1. Minimally-invasive biomarkers of hepatocellular carcinoma (“Liquid Biopsy”): The presence of circulating DNA in human blood is known since the mid-1950s, but it hasn’t been until relatively recently that its potential applications in oncology has started to emerge. Different studies demonstrate how analysis of circulating DNA allows tracking tumor mutation landscape at different time points, what ultimately impacts in better tailored treatments. We expect to provide the proof-of-principle to incorporate powerful readouts of tumor biology in HCC risk stratification, using the molecular information derived from a simple blood test.


2. Liver cancer patient derived xenografts to validate oncogenic drivers in HCC and identify mechanisms of resistance to sorafenib: There is a wide consensus on the need to develop better models to reproduce with higher fidelity different aspects of human cancer, especially when trying to predict clinical efficacy of anticancer therapies. An alternative that is increasing its visibility in translational research is patient-derived xenografts (PDXs). They consist of pieces of fresh tumor tissue implanted subcutaneous or orthotopic in immunodeficient mice. Different studies (e.g., lung, colon cancer) demonstrate molecular stability between engrafted tumor and early passage expansion. Some limitations of PDX are the potential drift of stromal components from primary human to primarily mouse, as well as the lack of a fully functional human immune system. We will use this model to identify and validate mechanisms of resistance to conventional therapies.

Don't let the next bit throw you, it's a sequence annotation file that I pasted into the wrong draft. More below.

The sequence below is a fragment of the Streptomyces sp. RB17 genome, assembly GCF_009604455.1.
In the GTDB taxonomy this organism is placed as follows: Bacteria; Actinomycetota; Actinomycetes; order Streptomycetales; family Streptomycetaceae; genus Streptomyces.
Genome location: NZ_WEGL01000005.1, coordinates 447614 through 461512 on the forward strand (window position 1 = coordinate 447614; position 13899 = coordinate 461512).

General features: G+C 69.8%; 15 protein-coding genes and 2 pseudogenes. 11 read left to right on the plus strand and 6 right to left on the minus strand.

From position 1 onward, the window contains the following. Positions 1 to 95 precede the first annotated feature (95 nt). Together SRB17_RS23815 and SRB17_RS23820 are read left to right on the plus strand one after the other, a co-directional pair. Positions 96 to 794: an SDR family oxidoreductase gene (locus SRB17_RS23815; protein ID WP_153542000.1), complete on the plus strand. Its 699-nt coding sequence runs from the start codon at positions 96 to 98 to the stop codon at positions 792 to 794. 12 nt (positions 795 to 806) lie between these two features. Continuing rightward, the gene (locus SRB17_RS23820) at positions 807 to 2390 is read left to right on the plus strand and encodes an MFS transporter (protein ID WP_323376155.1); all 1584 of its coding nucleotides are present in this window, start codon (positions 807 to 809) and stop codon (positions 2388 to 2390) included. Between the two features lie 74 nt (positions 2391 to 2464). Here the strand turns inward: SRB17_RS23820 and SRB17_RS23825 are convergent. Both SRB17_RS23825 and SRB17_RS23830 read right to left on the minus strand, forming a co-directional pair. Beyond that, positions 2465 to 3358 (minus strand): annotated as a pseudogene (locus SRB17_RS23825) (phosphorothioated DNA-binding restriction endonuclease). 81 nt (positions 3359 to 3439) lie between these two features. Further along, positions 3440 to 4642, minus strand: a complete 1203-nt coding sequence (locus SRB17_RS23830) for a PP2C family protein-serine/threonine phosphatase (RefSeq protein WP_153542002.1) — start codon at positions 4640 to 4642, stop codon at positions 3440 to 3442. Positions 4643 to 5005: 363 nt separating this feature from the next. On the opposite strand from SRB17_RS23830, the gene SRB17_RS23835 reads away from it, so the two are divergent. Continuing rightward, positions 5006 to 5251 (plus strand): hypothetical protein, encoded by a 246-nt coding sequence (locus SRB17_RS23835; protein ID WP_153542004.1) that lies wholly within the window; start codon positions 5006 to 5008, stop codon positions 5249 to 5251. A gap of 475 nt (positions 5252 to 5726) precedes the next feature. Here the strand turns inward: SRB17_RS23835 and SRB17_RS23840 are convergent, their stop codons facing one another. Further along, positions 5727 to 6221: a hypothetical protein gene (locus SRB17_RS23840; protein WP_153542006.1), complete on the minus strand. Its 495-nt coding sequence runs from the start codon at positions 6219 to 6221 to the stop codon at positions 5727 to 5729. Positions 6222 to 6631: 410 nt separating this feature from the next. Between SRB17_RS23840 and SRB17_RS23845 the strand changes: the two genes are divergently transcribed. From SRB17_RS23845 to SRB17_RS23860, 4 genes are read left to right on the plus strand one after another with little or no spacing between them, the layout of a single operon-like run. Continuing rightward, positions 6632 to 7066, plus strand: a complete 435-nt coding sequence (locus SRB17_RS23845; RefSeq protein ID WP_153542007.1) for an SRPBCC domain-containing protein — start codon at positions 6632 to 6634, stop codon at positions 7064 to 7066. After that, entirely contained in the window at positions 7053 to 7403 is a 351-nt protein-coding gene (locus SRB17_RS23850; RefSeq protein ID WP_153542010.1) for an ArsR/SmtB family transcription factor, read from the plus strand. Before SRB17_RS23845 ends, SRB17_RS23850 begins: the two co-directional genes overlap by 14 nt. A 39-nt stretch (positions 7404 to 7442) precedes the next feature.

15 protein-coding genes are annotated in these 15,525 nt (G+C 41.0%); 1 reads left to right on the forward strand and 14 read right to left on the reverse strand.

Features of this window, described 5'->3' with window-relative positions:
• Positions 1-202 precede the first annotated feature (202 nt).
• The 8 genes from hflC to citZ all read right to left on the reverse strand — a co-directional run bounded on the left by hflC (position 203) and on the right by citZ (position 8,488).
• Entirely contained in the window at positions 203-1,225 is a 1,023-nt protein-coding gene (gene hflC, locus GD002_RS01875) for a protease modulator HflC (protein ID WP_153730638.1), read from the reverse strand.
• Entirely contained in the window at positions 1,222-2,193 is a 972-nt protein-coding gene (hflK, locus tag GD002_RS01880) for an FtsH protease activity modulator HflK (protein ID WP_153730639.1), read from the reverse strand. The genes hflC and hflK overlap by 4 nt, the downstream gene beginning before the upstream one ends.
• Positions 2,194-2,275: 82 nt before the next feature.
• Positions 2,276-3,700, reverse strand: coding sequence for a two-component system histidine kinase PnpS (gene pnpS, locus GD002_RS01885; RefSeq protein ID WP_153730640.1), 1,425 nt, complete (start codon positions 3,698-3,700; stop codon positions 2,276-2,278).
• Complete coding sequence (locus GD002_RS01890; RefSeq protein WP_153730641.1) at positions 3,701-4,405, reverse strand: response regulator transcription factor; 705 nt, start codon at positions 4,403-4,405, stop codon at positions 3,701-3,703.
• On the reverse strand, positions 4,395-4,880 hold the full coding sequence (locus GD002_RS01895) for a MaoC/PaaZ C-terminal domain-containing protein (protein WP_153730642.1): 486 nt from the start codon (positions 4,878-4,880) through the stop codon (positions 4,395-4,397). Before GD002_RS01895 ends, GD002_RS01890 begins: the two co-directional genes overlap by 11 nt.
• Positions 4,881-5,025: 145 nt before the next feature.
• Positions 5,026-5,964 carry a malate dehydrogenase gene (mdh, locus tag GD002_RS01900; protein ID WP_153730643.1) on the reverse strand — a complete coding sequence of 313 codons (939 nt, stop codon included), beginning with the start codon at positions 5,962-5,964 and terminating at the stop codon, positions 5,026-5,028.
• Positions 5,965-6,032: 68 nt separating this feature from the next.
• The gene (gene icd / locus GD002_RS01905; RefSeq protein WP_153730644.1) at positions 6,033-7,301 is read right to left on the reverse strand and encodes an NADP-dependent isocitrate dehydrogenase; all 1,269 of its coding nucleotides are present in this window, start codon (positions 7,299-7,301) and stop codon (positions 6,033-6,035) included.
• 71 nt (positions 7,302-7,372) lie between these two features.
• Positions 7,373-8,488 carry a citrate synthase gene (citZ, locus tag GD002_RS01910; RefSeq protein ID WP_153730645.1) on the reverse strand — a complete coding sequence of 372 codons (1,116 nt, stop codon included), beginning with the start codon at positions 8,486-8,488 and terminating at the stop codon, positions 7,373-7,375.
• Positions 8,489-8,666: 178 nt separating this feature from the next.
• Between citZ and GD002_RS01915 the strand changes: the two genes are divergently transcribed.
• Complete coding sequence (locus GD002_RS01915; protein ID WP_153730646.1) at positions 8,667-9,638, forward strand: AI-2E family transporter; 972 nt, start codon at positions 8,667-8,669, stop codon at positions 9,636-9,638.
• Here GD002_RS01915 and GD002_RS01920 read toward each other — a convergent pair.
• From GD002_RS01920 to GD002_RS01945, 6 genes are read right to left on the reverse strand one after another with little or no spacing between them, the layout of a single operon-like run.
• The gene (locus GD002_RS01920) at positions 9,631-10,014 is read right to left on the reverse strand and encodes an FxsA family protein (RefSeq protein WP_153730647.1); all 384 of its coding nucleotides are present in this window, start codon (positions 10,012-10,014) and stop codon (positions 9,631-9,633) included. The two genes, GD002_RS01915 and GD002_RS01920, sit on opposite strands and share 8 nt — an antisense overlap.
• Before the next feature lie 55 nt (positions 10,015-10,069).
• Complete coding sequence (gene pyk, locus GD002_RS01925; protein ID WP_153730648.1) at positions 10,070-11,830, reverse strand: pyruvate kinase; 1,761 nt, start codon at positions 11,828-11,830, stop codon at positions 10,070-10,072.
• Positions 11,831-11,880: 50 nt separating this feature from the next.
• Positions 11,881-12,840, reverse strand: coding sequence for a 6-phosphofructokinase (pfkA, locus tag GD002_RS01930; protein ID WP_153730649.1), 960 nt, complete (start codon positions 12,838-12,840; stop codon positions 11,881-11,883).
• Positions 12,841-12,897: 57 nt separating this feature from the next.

3. Tumor heterogeneity: Phenotypic heterogeneity in liver cancer has been widely described by pathologists. However, our understanding of genetic intra-tumor heterogeneity has been limited until recently due to our incomplete structural knowledge of the cancer genome, and to a lack of technologies sensitive enough to easily detect tumor sub-clones. A Darwinian theory has been proposed to describe the evolution of tumor clones that arose and diverge from the tumor cell considered as the most recent common ancestor. Tumor heterogeneity questions the reliability of molecular classification and genetic analysis using a single tumor biopsy. This is particularly worrisome in patients with large tumors or those with multiple nodules, where the likelihood of multi-clonality increases. We will try to elucidate the role of tumor heterogeneity in HCC progression and treatment response.